Both are relevant, and "the misconception that Langevin equation is the universal stochastic differential equation for all kinds of noisy systems is responsible for the difficulties mentioned"* in your post.

Take the SDE from Thomas' answer,
$$\frac{dy}{dt} = A(y) + C(y)L(t)$$
where $L(t)$ is the noise term. Suppose we can turn the noise off, so we'd only be looking at the isolated, deterministic, system, and suppose that we got:
$$\frac{dy}{dt} = A(y)$$
It is thus obvious that the noise term in this case must be interpreted as per Stratonovich, because an Itô interpretation would change the dynamics of the isolated system.

Above we had assumed, as one does, that $\langle L(t)L(t') \rangle = D \delta(t-t')$, but rarely are actual physical processes made out of Dirac deltas. Now if they are not, then by Wong-Zakai, Stratonovich is the only possible interpretation here (i.e. if $L(t)$ is more general, and as it approaches a delta, Stratonovich is the integration form that arises).

Now by turning the noise on and off we have arrived at the conclusion that Stratonovich is the only way forward, but in the very beginning I said that both formulations are relevant. Indeed, what if the noise cannot be separated out?

The important distinction is to make between external and internal sources of noise. We dealt with the external, but what if the noise is internal, and is impossible to turn off like say in chemical reactions? It's not that we have a deterministic process with a noise term slapped on top, we have a stochastic process and one might be able to argue that the averages behave in a deterministic manner, but by no means can then one then simply just add a noise term back on top without more justification: "For internal noise one cannot just postulate a nonlinear Langevin equation or a Fokker-Planck equation and then hope to determine its coefficients from macroscopic data. The more fundamental approach of [the expansion of the master equation] is indispensable."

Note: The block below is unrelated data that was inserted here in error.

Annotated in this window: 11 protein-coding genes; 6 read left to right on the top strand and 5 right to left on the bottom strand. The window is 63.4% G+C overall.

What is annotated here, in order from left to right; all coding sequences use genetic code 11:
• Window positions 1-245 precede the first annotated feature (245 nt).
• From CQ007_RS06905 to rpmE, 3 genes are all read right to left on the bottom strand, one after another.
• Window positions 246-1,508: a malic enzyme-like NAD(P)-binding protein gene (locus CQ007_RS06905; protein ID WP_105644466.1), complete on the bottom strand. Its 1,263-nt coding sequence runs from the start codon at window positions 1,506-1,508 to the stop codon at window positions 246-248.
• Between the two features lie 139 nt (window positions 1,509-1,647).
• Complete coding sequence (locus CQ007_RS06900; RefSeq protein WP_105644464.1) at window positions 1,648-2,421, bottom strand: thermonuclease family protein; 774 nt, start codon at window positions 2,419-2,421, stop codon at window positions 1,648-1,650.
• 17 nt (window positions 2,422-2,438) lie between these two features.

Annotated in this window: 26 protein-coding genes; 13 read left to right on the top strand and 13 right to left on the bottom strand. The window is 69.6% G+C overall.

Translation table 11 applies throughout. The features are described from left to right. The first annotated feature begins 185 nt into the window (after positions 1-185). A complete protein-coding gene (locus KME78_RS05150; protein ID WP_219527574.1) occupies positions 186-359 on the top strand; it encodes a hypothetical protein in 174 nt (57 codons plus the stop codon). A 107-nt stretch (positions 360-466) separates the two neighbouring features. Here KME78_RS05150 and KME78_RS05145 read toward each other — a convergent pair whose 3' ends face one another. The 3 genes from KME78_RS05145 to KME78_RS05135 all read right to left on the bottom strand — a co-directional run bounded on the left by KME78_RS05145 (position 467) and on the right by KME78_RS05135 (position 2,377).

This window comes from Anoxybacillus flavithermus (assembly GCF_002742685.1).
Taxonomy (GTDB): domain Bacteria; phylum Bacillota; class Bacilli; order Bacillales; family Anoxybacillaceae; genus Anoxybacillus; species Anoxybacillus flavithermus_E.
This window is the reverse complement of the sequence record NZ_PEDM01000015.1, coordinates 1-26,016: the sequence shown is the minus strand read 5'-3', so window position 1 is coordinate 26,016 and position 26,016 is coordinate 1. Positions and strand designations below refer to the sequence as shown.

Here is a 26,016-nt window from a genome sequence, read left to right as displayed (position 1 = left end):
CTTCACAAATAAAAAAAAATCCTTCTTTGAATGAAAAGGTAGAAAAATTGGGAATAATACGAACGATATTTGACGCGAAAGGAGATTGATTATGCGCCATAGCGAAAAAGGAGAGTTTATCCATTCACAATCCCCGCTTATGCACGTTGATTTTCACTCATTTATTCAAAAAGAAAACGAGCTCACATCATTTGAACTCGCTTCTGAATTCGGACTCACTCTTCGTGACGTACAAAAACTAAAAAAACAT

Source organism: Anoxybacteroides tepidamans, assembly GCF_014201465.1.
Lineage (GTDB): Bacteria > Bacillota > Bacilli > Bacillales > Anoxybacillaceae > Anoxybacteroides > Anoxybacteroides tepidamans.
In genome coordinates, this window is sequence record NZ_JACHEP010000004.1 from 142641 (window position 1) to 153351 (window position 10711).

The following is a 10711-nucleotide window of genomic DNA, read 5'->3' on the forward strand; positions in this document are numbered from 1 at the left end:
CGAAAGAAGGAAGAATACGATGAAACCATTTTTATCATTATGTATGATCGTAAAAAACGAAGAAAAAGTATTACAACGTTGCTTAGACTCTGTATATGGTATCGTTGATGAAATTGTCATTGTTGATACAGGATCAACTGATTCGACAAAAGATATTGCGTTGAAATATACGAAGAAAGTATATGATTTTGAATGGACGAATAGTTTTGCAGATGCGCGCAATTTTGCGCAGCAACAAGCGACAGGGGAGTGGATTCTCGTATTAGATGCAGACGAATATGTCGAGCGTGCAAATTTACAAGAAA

* Any quotes in my answer have been taken from the definitive book on the matter: *Stochastic Processes in Physics and Chemistry* by van Kampen, which I strongly suggest you consult for more detailed explanations of the issues and how one goes about dealing with them.

## Best Answer

This question is a little too big, entire text books have been written to answer it. A standard reference is van Kampen, Stochastic processes in physics and chemistry.

Roughly speaking, for a Markov process

Master equation -> Kramers-Moyal expansion -> Fokker-Planck equation

where the master equation gives the microscopic probabilistic rule for transitions in some configuration space, and the Fokker-Planck equation is the corresponding equation for single particle probabilities.

The Langevin equation is a simple stochastic model equation designed to give the same FP equation as the master equation. The Boltzmann equuation lives in a larger space (phase space), and is not stochastic, but is again designed so that linearized Boltzmann is equivalent to FP.

[This make it sound as if the Boltzmann equation is just some kind of model equation. This is not correct. There is a separate path to the Boltzmann equation, starting from the classical Liouville or quantum von-Neumann or quantum Kadanoff-Baym equation.]